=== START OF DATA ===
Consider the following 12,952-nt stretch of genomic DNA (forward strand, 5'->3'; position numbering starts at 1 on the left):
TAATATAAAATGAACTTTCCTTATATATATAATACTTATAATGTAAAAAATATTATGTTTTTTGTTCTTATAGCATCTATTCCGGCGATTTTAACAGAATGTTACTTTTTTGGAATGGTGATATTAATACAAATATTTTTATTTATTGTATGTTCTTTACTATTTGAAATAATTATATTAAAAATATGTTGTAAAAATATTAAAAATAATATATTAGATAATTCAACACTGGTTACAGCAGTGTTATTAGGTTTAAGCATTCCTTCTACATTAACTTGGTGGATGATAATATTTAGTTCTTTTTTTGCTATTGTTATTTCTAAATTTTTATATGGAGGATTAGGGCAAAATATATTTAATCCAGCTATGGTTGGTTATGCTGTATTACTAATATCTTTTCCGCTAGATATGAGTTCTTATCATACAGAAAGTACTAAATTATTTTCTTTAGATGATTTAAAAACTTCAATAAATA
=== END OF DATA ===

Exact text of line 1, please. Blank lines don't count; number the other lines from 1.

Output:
Consider the following 12,952-nt stretch of genomic DNA (forward strand, 5'->3'; position numbering starts at 1 on the left):